Saturday, March 16, 2013

Friday, March 15, 2013

The Only Thing Worse is the Cure, Part 5


This is Part 5 in a weekly serial. You can begin at Part 1 here.


They know he’s here. The trunk that came this morning was full of ashes from his house – from the very estate you served in, Cecil. They burned the bed he was birthed on. The mariners know he’s here, they see it from their ships, and they think he’s causing the plague that consumes the continent. Thousands upon thousands dead that he could cure if he’d go out there, and then they’d know what we’ve turned into a way of life. It is worse than an affront to keep him on this wretched island. We’re squandering him.

We need only to tell him something, and his heart will bring him to his feet. So why not tell him we found the Arab? Ruth and Hansel found an Arab hanged for heresy. It could be him. And your Young Master’s been practicing so long in cemeteries. Let him go raise his personal Lazarus and ask his identity. After that, we’ll never have to deal with these ships or assassins again.

This isn’t my notion. None of these are words original to my mouth; this is everyone’s notion, but yours, and the crone with her printing press. Everyone thinks we ought to spur him into manhood, save you, and that little gardener, and your Young Master himself, who only believes such because he’s so obsessed with these arcane books, so possessed of his own origin that he ignores his destiny. This is his time. A plague is the perfect time for the man who is the cure.

I attest this of sound mind, for once I was mad and fretted over the sensations of an arm that had long left me to gangrene. Your Young Master took my ghostly limb and ghostly anxiety, but if you shut him up in this little safe isle any longer, he’ll never know all the limbs that are truly at his command. You’re raising a bull to be ignorant of his horns, a lion ignorant of his voice. There are eight ships in the bay, and they’ve brought cannons, Cecil. They brought the trunk of ashes. They haven’t thrown a dead mariner overboard in a week; they circle to find the safe distance from your Young Master’s reach. Do you want to wait to find out the reach of their arms?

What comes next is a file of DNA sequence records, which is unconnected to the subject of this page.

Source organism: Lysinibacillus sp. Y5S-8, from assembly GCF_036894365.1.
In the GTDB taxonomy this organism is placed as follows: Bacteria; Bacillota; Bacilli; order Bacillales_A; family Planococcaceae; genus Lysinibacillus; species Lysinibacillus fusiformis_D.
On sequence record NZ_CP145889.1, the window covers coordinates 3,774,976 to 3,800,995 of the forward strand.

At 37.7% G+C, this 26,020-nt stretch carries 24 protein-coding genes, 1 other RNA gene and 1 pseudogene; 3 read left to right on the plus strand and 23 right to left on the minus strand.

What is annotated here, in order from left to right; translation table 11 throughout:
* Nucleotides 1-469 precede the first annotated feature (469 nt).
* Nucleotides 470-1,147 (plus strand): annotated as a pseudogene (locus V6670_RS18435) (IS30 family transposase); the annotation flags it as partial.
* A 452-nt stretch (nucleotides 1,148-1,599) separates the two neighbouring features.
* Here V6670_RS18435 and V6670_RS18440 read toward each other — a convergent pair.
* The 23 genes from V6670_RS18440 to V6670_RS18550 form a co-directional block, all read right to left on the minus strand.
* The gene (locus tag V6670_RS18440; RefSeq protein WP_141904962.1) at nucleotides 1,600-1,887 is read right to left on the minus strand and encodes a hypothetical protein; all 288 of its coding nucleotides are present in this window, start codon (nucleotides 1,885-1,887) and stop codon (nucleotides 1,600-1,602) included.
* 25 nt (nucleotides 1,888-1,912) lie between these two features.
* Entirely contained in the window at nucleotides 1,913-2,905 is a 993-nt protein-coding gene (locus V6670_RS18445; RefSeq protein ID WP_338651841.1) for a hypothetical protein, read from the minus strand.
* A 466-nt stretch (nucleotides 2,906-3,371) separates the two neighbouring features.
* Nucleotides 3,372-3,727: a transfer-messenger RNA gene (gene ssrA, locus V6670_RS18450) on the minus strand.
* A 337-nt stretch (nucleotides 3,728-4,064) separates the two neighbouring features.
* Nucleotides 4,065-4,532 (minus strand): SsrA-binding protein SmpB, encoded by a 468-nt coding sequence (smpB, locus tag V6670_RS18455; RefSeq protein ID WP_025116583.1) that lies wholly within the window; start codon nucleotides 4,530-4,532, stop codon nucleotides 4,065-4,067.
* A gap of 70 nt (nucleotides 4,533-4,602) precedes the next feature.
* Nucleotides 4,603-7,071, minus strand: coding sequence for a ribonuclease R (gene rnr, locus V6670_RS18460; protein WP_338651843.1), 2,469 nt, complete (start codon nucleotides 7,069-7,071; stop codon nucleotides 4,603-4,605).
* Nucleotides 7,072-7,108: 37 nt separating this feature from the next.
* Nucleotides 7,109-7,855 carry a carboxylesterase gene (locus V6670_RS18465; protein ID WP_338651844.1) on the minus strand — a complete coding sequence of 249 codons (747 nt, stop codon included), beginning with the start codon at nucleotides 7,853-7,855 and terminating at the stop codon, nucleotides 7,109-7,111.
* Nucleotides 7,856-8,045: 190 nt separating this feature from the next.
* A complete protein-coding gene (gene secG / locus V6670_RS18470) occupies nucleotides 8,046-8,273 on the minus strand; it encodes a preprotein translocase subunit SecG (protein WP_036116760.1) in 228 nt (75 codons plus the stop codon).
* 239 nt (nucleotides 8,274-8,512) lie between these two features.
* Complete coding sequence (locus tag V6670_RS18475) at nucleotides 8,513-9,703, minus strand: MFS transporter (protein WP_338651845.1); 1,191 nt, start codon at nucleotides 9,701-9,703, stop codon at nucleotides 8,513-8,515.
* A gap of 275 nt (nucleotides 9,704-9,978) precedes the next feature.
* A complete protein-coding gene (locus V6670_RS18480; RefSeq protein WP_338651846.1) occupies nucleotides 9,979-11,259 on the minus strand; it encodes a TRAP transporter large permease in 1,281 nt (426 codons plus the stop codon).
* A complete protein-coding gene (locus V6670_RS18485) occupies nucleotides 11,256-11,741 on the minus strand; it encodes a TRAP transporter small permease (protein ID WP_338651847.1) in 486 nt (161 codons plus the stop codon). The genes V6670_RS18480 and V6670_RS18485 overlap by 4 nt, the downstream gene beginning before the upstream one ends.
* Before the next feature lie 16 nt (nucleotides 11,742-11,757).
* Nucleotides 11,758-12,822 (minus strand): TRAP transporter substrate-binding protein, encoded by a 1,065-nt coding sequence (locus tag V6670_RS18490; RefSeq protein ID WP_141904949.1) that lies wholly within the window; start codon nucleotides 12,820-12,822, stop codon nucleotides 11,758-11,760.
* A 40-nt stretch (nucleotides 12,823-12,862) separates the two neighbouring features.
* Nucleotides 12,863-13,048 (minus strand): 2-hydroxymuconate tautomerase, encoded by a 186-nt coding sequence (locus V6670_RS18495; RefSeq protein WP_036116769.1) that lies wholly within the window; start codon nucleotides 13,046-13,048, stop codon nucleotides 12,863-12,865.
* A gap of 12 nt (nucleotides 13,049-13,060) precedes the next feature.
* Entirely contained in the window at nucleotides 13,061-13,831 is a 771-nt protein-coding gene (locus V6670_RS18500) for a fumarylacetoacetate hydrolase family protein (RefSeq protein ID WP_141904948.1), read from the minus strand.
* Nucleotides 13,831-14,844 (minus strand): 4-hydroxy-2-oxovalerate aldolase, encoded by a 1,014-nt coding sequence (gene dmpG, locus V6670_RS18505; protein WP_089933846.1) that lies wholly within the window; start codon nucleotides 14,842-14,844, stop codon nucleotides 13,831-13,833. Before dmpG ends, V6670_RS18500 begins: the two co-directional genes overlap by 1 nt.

So let us tell him we found his Arab, and get him into the world. You can go to him this morning, speak one sentence, and he’ll believe you, because you’re the one he grew up trusting. Or, so help me, I will lock you in a cellar and find another way to convince him.

We need lions, and they need the cure.

Thursday, March 14, 2013

Bathroom Monologue: Homeless Magician


Skepticism kills jobs. The encroachment of science, obliterating hunger and HIV, left people with no wonder for a man levitating on stage. They thought they saw wires he didn’t need. Infinite kerchiefs from his sleeve paled from Nova’s special on infinite bubble universes. He even caught his beautiful and talented assistant brushing up on Honors Chem; he could have prognosticated the fine career she’d have, but she quit before he could tell her. There was no money left in magic, and soon he had to saw himself in half just to fit inside a friend’s rent controlled closet. He’d be damned if he slept with the rabbits in his hat.

Tuesday, March 12, 2013

My Foot Stopped Working: Needles in My Legs



I thought I’d experienced every nerve test. I’ve had sweat tests, blood tests, muscle biopsies, shock tests, tests where they strapped electrodes to me and tossed me onto a treadmill. I have what are likely exaggerated memories of an hour spent in a room with gradually elevating temperature and currents being run through my left arm.